Sensitivity analysis of convective clouds and precipitation to biomass burning aerosols in the Maritime Continent

C. Bayu Risanto, Avelino F. Arellano

Department of Hydrology and Atmospheric Sciences, The Univrersity of Arizona, Tucson, Arizona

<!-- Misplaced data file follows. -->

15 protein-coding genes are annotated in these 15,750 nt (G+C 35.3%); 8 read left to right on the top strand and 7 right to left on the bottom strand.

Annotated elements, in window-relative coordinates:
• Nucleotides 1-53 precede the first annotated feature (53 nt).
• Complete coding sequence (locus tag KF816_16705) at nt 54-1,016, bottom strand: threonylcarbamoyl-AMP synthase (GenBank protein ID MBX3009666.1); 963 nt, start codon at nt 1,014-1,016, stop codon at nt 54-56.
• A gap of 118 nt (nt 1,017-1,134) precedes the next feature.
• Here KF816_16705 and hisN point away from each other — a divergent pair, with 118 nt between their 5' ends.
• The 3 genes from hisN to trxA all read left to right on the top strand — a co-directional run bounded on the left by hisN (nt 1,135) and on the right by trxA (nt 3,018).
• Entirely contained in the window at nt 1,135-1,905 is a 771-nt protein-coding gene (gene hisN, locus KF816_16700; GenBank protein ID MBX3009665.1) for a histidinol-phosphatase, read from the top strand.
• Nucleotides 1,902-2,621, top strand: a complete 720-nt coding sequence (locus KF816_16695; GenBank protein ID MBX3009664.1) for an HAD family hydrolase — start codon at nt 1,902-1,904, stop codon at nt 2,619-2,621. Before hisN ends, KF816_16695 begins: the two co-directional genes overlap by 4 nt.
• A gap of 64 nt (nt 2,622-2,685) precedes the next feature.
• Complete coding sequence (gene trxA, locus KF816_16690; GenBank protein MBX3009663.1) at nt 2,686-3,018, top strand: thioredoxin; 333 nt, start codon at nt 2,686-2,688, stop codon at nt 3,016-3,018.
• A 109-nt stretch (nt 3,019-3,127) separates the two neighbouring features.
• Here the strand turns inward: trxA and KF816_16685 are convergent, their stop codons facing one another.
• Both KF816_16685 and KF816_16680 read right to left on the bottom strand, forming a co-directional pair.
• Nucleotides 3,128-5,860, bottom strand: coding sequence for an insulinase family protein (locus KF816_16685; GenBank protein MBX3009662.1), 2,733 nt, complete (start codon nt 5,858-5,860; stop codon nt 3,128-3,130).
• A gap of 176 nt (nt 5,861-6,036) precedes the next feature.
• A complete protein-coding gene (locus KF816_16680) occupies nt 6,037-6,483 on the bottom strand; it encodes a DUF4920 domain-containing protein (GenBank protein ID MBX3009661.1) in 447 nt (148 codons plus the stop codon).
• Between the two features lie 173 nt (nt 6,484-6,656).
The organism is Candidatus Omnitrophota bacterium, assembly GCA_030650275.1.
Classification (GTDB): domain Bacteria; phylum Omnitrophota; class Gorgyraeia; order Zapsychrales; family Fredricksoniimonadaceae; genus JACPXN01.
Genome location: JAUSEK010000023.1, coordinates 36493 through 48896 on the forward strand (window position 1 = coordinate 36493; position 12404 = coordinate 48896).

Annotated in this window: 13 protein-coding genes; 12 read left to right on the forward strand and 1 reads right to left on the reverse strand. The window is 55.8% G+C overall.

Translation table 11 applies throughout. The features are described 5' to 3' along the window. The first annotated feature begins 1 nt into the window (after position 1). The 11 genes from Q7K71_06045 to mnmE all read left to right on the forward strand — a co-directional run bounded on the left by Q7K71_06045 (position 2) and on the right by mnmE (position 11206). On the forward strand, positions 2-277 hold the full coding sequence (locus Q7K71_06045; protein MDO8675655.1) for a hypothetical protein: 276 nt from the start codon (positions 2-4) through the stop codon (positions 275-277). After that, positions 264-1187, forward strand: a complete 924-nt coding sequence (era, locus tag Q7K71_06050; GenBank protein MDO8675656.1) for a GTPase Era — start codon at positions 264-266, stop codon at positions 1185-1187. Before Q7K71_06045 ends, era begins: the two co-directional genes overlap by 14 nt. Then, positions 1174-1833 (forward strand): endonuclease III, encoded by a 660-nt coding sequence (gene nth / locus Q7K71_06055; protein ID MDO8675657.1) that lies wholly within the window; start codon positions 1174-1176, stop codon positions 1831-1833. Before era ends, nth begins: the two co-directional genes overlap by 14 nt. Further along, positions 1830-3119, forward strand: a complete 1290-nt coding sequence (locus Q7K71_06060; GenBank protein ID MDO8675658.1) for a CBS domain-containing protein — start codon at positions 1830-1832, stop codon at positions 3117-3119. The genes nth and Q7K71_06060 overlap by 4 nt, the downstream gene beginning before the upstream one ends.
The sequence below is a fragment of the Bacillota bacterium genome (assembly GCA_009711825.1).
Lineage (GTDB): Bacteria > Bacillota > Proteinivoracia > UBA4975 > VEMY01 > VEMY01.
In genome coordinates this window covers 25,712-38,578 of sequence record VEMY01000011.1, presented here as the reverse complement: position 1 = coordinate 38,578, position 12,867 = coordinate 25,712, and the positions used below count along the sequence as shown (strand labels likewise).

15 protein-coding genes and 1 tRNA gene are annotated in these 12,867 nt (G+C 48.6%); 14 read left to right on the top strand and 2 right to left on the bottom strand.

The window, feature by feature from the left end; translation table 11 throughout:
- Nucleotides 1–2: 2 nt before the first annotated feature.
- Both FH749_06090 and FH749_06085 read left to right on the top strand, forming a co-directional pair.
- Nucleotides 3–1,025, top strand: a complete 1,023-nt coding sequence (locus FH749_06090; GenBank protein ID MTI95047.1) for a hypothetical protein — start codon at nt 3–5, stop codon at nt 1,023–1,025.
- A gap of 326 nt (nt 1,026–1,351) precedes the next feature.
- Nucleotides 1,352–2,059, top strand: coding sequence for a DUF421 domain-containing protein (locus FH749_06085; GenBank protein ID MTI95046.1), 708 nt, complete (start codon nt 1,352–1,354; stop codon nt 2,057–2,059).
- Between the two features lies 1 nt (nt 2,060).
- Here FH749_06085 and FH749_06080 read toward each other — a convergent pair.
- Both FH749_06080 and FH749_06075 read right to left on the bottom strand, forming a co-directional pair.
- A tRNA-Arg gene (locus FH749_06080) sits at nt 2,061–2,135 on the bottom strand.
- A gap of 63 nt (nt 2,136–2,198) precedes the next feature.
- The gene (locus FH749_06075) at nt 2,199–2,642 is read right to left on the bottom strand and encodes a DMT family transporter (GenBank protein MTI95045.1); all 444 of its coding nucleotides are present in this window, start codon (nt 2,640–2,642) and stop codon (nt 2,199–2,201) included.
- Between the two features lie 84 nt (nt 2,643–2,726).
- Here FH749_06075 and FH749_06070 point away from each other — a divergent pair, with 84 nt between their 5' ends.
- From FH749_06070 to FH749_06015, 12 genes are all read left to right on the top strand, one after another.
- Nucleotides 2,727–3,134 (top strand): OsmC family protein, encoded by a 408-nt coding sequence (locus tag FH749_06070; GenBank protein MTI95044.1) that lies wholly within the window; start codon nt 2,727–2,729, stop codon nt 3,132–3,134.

The role of aerosols emitted from biomass burning activities remains to be a challenge despite observational and modeling efforts, especially in Indonesia, a large contributor to aerosol emissions from fires due to a rapidly changing landscape, complex topography, and maritime influence. The studies on the interaction between fire aerosols, convective clouds and precipitation are very limited in the Maritime Continent. This study is to investigate the dominant large-scale interactions of aerosols in the region by using available satellite retrievals of meteorology and aerosols properties from VIIRS and TMI (TRMM), MODIS, MISR, and CALIOP, and modeled simulations and analysis from MERRA-2. The study will conduct sensitivity analyses of convective clouds and precipitation to biomass burning aerosols in Sumatra and Borneo based on a hypothesis that biomass-burning aerosols reduces precipitation during warm ENSO years but generate more cloudy conditions due to cloud longer lifetime. This work leverages on methodologies and approaches reported from a few studies in the region and in other fire regions. The study will combine several satellite observations to quantify emergent patterns of these interactions under a probabilistic framework. The study first conducts a set of cluster analysis on fire events occurring during the dry season (May to December) from 2000 to 2016 through a series of hierarchical classification according to the following variables: a) magnitude of fire occurrence; b) spatial and temporal distribution of aerosol loading; c) magnitude of liquid water path; c) presence of convective clouds; d) dominant climatic conditions (warm versus cold ENSO); e) cloud properties; and f) magnitude of rain rates. Statistical summaries (PDFs) of these variables will be produced. Second, the study will carry out multiple regression and principal component analyses on each cluster to investigate the covariations of the dominant modes of variations between these variables within a cluster and across clusters. Inference will be based on probabilistic understanding of these events and supplemented by joint sensitivity estimates between variables. Third, the study will compare and contrast these sets of clusters and the sensitivities derived from satellite data analyses with MERRA-2 model output. Comparison and evaluation of MERRA-2 shall focus on emergent relationships (sensitivities) to assess the ability of MERRA-2 to capture these large-scale interactions.

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